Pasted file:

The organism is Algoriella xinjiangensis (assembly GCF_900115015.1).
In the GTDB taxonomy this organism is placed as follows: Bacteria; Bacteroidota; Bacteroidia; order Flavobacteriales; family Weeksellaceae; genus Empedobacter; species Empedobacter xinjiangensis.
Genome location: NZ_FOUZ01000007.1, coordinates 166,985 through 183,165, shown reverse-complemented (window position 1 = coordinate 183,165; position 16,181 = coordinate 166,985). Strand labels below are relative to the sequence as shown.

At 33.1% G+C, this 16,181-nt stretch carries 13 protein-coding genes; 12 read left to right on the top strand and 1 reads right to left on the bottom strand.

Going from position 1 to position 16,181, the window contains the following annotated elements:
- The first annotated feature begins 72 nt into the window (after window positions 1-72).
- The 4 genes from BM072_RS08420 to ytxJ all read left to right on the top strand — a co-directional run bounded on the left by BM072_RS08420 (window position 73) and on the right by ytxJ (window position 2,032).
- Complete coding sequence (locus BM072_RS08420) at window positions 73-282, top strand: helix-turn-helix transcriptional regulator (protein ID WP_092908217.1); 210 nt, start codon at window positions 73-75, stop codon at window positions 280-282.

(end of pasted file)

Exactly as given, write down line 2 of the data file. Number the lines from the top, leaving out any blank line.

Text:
In the GTDB taxonomy this organism is placed as follows: Bacteria; Bacteroidota; Bacteroidia; order Flavobacteriales; family Weeksellaceae; genus Empedobacter; species Empedobacter xinjiangensis.